Richmond said they’re studying the idea that memory doesn’t always operate in isolation. “When you engage in social reminiscing with one or more people, asking them to remember what you last ordered or about a book you all read, we are interested in the extent to which this exchange can serve to enhance one another’s memory,” she said. “The positive aspects of collaborative remembering include the possibility of being reminded of a detail you had forgotten or having an error in one’s own memory corrected.”
The downside, she said, is that someone could give you the wrong information. Another factor that has been demonstrated in Rajaram’s lab is the concept of retrieval disruption: when you want the other person to help you remember a detail but they change the subject.
“We’ve become really interested in whether there are individual level factors that can predict who can best benefit from that experience of engaging in social remembering,” Richmond said. Their comparison group is made up of student volunteers. “To understand what happens in old age, it helps to understand the normal range of performance that we would expect to see in a sample of healthy younger adults.”
Rajaram added they’re studying under what conditions the disadvantages outweigh the advantages and how to optimize the benefits of collaborative remembering with aging. According to Richmond, they’re hoping to eventually apply this information to individuals who are developing dementia and age-related decline to create cognitive support in social communities.
Improve Individual Memory
Because Richmond’s research is across the lifespan, she said it can apply to students and young adults as well. She tells her students that to study effectively, rather than rereading a passage, they should try to quiz themselves on what they just read.
“Engaging in retrieval practice is really important for memory. It’s the same as when you meet somebody new, trying to retrieve their name rather than just relying on them to tell you their name again. We know that doing that self-testing is really important for memory,” she said. “My students are always dismayed when I tell them this because it’s a much harder form of studying than just rereading the notes that they took in class.”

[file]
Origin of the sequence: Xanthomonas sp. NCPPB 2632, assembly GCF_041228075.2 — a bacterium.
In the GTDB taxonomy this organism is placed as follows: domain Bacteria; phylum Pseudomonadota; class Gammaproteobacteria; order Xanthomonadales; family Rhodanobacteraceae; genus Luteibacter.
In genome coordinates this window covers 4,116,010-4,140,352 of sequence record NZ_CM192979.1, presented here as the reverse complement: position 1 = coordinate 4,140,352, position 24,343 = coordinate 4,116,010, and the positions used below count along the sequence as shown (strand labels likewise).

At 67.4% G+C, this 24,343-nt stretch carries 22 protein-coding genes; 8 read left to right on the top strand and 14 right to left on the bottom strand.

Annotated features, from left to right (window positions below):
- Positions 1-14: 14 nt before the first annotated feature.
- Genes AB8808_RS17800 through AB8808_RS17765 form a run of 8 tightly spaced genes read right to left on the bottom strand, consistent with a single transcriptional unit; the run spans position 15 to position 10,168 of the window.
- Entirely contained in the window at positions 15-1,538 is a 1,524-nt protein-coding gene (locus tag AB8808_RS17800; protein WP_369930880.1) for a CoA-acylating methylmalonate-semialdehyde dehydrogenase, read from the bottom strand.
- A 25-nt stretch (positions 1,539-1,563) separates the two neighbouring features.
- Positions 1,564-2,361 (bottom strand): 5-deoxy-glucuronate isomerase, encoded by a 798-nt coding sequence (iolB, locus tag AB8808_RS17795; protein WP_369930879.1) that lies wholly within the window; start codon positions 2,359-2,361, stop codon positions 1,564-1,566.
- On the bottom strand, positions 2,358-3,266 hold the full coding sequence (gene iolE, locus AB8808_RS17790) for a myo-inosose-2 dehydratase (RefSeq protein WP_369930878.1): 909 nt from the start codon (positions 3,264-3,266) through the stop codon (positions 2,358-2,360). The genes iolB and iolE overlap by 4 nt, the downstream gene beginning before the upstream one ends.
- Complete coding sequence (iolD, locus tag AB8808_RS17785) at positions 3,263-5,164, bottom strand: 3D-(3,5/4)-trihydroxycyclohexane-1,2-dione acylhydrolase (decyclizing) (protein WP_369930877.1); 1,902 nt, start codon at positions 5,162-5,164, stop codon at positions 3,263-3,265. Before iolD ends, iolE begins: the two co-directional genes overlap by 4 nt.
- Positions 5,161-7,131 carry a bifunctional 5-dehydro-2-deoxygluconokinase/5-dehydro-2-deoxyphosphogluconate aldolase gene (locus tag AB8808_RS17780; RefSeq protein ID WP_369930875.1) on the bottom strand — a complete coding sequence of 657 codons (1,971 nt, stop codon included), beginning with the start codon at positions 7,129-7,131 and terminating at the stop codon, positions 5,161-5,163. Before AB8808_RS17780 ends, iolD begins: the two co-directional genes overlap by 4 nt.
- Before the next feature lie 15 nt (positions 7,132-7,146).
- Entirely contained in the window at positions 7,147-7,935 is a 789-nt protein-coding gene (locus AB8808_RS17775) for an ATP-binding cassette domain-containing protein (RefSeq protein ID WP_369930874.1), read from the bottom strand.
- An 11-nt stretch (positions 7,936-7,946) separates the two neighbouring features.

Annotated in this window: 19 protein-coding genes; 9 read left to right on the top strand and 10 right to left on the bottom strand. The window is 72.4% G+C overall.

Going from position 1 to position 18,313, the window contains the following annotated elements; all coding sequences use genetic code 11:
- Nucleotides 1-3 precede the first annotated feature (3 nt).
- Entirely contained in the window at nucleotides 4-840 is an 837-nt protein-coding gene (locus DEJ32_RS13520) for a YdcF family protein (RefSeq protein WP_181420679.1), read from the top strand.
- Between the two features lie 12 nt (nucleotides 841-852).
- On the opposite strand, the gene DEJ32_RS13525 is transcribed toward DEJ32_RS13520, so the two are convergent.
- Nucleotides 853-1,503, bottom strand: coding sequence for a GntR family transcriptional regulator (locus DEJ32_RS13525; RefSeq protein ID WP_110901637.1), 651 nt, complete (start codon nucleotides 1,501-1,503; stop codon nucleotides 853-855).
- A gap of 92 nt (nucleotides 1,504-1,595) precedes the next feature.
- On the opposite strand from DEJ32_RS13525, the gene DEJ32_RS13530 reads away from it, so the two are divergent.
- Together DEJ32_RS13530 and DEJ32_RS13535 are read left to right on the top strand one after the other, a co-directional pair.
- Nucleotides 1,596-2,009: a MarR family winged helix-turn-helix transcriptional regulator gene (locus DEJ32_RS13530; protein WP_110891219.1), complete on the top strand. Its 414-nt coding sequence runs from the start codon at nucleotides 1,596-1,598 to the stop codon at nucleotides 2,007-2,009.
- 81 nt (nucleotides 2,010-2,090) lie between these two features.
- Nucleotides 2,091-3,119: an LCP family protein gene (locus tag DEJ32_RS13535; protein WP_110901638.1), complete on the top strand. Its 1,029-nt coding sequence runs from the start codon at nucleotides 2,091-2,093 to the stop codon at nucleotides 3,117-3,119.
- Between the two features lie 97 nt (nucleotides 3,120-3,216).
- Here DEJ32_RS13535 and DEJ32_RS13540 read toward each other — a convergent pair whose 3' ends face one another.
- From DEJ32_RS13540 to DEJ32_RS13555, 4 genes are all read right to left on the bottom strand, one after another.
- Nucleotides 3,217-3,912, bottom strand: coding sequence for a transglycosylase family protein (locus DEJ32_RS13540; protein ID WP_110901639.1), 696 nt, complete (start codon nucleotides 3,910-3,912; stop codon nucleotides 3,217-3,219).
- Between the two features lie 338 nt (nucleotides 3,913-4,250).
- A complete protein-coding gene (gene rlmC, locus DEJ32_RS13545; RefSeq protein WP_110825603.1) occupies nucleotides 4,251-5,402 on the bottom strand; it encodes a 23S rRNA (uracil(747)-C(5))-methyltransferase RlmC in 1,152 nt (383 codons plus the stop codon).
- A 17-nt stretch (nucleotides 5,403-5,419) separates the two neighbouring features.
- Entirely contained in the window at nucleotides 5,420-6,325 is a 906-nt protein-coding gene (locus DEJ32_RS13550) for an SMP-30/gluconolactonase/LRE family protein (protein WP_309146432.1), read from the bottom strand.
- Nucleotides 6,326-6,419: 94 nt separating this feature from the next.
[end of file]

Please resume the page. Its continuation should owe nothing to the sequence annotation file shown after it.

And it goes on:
One main adversary of memory retrieval for all ages, Richmond contended, is distraction. She challenges people who say they have trouble remembering to think about the last time they really paid close attention. “We’re often dividing our attention, where we’re thinking about the next item on the to-do list as we’re checking off the item at hand. As much as possible, paying attention to the present moment is really important for giving yourself the best shot at getting high-quality information into the system, and that can help promote retention of information long-term.”
Liza N. Burby is features editor for Stony Brook University Magazine.
Do you keep forgetting where you parked your car or the name of the new neighbor? Lauren Richmond suggests these strategies for improving memory — no matter what your age.
Write stuff down.
“If you do and you have that reminder available to you when the time comes, you are very likely to be in a better position to complete that task as intended than you might be without the reminder available. Just because you create the reminder doesn’t mean that you have to use it. It’s a safeguard.”
Practice retrieving information.
This is the testing effect, like using a flashcard to test yourself or repeating the name of someone new you’ve just met. Richmond said this has been shown to promote long-term retention of information.
Practice the spacing effect.
Test yourself to remember that person’s name a couple of hours later, that evening and twice the next day. “If you give yourself some space in between the testing occasions, you’re going to be able to better retain that information in long-term memory.”
Pay attention when you learn something new.
“When you really want to remember something, giving it your full attention is really helpful in making sure that you’re getting as much information into your system as possible.”
Connect new information to something you already know.
“Trying to connect the name of a new person you meet to a song that you know or a celebrity that you can picture can be helpful in providing a retrieval cue to get back to that information.”